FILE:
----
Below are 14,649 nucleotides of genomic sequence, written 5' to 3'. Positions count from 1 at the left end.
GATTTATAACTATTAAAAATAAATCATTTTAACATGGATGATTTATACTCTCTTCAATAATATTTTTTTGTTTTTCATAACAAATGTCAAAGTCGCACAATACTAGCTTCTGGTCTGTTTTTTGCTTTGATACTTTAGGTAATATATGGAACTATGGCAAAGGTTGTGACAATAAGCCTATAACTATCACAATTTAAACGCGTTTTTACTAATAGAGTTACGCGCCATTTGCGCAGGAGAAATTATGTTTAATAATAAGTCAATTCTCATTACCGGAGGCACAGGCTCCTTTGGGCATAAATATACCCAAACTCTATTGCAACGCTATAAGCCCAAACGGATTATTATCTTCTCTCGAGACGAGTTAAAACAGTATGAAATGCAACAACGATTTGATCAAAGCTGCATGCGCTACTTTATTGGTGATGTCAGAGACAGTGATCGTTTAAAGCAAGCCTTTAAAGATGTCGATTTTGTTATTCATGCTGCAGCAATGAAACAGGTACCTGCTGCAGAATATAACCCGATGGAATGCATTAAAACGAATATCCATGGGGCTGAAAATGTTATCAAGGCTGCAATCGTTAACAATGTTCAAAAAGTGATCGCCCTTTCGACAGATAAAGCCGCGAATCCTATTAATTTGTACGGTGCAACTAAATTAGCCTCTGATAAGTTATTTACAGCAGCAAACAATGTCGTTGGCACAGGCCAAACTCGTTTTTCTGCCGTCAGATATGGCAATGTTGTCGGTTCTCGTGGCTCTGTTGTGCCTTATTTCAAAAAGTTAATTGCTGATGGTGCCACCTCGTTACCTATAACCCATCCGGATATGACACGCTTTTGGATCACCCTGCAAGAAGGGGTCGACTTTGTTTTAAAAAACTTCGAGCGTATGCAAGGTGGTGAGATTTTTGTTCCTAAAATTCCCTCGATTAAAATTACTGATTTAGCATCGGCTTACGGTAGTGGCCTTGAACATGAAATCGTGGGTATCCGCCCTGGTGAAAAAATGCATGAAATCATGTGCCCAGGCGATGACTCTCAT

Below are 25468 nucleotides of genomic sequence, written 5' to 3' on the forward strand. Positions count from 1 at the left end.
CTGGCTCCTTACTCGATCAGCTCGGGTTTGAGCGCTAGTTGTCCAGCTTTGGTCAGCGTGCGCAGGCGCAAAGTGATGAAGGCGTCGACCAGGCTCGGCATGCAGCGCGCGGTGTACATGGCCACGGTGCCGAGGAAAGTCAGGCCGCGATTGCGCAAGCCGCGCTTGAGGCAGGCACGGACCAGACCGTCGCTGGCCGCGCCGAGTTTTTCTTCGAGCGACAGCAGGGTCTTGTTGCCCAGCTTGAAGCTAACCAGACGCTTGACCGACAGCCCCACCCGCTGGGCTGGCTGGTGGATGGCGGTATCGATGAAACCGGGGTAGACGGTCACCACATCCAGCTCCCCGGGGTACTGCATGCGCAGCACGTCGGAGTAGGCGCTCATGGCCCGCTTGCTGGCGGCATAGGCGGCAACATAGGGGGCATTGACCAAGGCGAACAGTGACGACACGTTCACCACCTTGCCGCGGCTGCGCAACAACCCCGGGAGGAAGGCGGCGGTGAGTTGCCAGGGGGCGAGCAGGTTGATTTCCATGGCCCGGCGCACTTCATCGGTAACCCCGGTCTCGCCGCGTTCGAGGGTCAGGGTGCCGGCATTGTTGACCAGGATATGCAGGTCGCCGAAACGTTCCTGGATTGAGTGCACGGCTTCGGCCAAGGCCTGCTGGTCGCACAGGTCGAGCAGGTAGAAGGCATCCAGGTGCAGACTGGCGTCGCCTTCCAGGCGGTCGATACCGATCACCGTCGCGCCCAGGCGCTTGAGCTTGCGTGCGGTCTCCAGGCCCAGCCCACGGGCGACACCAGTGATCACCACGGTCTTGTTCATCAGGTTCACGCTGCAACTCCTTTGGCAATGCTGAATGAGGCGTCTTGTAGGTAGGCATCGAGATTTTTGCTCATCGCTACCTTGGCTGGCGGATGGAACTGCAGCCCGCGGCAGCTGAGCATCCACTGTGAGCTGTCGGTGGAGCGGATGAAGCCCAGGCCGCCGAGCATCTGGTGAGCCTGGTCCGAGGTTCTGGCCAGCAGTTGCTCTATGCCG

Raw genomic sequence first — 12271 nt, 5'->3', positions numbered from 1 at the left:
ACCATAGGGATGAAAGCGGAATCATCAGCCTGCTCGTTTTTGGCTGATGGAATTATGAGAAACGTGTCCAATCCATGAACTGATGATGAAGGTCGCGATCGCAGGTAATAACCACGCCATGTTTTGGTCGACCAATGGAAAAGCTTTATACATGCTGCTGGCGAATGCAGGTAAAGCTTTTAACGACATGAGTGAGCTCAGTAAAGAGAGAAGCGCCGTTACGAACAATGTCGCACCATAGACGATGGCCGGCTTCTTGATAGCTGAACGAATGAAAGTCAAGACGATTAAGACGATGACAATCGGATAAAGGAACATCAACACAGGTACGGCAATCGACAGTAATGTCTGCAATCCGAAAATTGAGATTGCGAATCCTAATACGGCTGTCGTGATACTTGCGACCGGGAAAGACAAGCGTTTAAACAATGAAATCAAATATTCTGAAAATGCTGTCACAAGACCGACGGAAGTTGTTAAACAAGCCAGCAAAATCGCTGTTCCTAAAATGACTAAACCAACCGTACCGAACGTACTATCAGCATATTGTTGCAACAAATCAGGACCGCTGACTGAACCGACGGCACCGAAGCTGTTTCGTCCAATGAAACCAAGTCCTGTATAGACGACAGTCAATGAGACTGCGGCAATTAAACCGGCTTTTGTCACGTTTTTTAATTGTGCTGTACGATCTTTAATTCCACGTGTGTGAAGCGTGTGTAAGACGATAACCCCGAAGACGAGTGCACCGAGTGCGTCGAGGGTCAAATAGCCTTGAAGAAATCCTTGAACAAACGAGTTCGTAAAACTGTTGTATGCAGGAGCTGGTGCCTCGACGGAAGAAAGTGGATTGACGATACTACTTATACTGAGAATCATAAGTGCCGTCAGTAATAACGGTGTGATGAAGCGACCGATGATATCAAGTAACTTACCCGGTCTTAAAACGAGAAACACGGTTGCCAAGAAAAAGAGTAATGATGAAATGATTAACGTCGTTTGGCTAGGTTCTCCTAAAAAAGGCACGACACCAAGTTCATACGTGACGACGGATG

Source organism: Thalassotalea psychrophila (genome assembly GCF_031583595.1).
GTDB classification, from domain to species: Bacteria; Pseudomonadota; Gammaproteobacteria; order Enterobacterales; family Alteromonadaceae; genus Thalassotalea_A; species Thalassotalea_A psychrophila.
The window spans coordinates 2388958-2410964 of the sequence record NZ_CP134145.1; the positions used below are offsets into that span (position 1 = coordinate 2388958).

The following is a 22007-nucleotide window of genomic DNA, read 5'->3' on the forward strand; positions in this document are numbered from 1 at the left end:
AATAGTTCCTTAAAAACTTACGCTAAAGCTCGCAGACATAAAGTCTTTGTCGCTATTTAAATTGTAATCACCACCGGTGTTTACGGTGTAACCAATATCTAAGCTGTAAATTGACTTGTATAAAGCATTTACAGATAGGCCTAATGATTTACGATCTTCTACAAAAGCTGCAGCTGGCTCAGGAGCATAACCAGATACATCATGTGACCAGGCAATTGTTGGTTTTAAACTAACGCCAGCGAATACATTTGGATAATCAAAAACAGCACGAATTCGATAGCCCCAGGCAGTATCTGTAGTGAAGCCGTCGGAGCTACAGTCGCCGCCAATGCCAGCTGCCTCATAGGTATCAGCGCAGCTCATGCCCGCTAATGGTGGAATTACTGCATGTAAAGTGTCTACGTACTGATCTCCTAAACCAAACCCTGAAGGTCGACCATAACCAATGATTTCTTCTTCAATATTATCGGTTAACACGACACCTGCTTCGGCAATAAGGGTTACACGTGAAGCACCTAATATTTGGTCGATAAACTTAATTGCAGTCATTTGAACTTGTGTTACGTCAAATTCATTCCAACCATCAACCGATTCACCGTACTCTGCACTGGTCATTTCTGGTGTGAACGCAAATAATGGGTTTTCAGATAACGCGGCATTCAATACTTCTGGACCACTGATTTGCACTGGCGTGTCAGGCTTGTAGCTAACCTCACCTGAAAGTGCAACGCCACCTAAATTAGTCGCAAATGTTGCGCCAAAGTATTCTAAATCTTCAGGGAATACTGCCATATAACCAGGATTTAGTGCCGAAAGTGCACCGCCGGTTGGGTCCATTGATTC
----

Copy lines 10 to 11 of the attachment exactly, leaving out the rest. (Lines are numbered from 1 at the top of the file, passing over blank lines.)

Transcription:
The following is a 22007-nucleotide window of genomic DNA, read 5'->3' on the forward strand; positions in this document are numbered from 1 at the left end:
AATAGTTCCTTAAAAACTTACGCTAAAGCTCGCAGACATAAAGTCTTTGTCGCTATTTAAATTGTAATCACCACCGGTGTTTACGGTGTAACCAATATCTAAGCTGTAAATTGACTTGTATAAAGCATTTACAGATAGGCCTAATGATTTACGATCTTCTACAAAAGCTGCAGCTGGCTCAGGAGCATAACCAGATACATCATGTGACCAGGCAATTGTTGGTTTTAAACTAACGCCAGCGAATACATTTGGATAATCAAAAACAGCACGAATTCGATAGCCCCAGGCAGTATCTGTAGTGAAGCCGTCGGAGCTACAGTCGCCGCCAATGCCAGCTGCCTCATAGGTATCAGCGCAGCTCATGCCCGCTAATGGTGGAATTACTGCATGTAAAGTGTCTACGTACTGATCTCCTAAACCAAACCCTGAAGGTCGACCATAACCAATGATTTCTTCTTCAATATTATCGGTTAACACGACACCTGCTTCGGCAATAAGGGTTACACGTGAAGCACCTAATATTTGGTCGATAAACTTAATTGCAGTCATTTGAACTTGTGTTACGTCAAATTCATTCCAACCATCAACCGATTCACCGTACTCTGCACTGGTCATTTCTGGTGTGAACGCAAATAATGGGTTTTCAGATAACGCGGCATTCAATACTTCTGGACCACTGATTTGCACTGGCGTGTCAGGCTTGTAGCTAACCTCACCTGAAAGTGCAACGCCACCTAAATTAGTCGCAAATGTTGCGCCAAAGTATTCTAAATCTTCAGGGAATACTGCCATATAACCAGGATTTAGTGCCGAAAGTGCACCGCCGGTTGGGTCCATTGATTC